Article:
We all know deep down, that sprinting off the line is rarely a wise strategy in any event over 800m. Yet as that countdown starts ticking down and the 100s of other excitable runners around you start jostling in union, common sense can quickly go out the window. The problem is though that fast starts often lead to slow finishes, play it smart and pace your perfect run with these four easy tips.
"If you fail to plan, then you plan to fail"
Regardless of whether you're running with one eye on the podium or just looking to finish, you need a plan in place or at the very least a rough idea of your pace before you get to the start line. This wants to be a realistic pace that YOU have been able to do in training and not what your training partner is aiming for.
Once you have a plan in place all you need to do is stick to it, with the help of tips three and four.
A negative split is very simply where you run the first half of your race slower than you run the second half, even if its just by a few seconds. This is simple little change can make a big difference and is a brilliant trick for tackling that urge to go out too hard out of the blocks. And while it can be extremely counter intuitive to be running well within yourself while everyone else bolts off, you'll soon be catching them up come the second half.
Negative splits aren't just for the amateurs either, Kenenisa Bekele, arguably one of the greatest track distance runners used negative splits to break everyone of his world records.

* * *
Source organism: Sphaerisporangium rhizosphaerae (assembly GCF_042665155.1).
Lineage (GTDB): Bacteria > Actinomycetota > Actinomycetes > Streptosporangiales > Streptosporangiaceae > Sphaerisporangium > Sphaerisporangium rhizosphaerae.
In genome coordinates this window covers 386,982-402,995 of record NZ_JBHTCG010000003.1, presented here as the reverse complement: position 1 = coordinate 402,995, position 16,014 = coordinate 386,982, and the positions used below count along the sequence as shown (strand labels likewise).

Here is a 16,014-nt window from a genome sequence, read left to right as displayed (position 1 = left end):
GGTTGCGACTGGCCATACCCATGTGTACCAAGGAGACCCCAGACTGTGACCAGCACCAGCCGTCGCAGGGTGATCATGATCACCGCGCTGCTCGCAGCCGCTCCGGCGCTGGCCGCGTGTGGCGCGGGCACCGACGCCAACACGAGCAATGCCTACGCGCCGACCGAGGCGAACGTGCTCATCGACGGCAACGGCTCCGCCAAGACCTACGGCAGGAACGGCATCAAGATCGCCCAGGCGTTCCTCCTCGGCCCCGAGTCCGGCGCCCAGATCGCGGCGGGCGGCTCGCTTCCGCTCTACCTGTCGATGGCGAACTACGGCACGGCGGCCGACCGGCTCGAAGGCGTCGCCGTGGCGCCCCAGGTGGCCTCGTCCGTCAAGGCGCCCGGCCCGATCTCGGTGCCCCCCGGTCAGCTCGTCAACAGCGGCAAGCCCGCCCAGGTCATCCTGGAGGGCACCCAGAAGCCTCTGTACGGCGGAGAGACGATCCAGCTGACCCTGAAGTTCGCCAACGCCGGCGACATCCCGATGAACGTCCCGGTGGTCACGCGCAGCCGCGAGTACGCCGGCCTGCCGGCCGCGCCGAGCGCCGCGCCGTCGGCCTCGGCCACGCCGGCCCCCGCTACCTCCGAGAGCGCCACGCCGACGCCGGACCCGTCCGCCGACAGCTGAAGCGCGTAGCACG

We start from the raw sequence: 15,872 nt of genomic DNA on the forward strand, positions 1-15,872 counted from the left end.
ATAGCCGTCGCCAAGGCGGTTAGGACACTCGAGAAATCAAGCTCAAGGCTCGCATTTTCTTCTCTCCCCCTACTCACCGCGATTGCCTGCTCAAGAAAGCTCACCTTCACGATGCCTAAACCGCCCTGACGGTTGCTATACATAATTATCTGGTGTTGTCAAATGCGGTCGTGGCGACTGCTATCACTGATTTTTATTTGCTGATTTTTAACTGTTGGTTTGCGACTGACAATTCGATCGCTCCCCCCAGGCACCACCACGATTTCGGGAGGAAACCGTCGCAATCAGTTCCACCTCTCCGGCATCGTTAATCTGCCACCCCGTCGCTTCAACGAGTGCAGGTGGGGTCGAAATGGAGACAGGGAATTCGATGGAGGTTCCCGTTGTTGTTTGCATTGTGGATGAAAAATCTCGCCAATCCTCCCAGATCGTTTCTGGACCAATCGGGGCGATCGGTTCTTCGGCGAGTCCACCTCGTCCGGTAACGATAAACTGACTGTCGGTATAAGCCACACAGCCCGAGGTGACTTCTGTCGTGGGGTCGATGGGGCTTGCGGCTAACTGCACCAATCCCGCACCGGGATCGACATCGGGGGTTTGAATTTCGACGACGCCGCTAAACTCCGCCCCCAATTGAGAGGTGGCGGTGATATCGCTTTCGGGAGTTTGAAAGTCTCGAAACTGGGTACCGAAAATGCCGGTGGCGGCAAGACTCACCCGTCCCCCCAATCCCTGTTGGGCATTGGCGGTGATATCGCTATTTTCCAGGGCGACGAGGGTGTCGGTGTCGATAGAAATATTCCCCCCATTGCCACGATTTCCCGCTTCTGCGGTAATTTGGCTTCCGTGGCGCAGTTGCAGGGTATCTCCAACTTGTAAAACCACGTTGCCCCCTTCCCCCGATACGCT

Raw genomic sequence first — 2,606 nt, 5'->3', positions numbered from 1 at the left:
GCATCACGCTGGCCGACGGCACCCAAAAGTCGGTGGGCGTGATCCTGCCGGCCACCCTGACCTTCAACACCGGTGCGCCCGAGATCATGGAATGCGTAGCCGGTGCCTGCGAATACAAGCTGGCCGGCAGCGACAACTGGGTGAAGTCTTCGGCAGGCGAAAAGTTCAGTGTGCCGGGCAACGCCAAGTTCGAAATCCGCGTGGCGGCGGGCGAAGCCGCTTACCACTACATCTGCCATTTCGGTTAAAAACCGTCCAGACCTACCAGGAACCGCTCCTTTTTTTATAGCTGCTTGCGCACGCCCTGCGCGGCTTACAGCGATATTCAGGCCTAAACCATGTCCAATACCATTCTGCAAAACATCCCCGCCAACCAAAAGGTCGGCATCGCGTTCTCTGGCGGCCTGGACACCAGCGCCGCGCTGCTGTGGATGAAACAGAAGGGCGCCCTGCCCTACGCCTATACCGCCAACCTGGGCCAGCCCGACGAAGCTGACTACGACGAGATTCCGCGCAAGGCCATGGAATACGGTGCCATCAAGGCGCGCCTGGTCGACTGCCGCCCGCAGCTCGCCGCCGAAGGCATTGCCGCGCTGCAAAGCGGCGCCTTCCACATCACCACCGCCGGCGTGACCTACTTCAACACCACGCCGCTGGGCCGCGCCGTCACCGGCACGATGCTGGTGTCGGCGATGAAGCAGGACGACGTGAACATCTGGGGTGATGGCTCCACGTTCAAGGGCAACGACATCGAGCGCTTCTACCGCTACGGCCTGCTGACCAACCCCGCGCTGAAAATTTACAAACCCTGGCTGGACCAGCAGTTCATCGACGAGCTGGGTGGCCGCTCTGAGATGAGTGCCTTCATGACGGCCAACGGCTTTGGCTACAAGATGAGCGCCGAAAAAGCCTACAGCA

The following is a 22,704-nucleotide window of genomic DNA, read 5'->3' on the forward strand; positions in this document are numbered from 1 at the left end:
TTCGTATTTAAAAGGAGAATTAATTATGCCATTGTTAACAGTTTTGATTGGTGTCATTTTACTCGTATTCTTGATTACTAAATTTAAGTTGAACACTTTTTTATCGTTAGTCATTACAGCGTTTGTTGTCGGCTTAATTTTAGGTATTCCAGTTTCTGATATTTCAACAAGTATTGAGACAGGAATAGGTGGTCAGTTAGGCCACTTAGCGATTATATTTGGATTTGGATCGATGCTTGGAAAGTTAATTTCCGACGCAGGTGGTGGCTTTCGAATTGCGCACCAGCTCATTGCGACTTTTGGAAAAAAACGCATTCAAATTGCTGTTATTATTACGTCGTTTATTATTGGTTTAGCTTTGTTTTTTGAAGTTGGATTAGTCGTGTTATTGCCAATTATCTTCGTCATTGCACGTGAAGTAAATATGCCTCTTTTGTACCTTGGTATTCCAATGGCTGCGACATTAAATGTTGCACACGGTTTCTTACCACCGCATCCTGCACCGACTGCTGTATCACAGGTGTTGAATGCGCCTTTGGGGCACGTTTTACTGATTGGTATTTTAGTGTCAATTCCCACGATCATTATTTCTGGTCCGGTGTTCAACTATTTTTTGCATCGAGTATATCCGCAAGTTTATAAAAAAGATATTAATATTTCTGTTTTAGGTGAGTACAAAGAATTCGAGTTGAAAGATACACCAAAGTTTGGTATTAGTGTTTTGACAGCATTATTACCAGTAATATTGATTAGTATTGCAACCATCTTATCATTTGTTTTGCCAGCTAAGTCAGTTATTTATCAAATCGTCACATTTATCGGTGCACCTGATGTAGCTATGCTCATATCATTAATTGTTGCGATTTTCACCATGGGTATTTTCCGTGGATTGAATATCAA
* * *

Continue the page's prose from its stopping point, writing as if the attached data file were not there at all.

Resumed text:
If you are a seasoned vet with thousands of hours in on the roads/trails under your belt then running completely by feel can be strangely liberating. However for those of us who don't have that vast experience to fall back, going solely off feel is a great way to leave yourself burnt out well before you cross the finish line. Something that we saw time and time again in April, with the average guy at the London Marathon slowing down by a whopping 17% in the second half of the course.
Don't make the same simple mistake, if you are at one of the bigger events, they typically have pacers running at all the various paces. Making staying on target super simple, just find your pacer and stick with them. If however you are at a none paced event then you are going to have to take matters into your own hands. This could either mean using a fitbit/garmin watch or just timing each mile or checkpoint.
As cliched as the the saying might be, it's a cliche for a reason! Ignore what everyone else around you is doing and focus on you! Getting carried away with the crowd will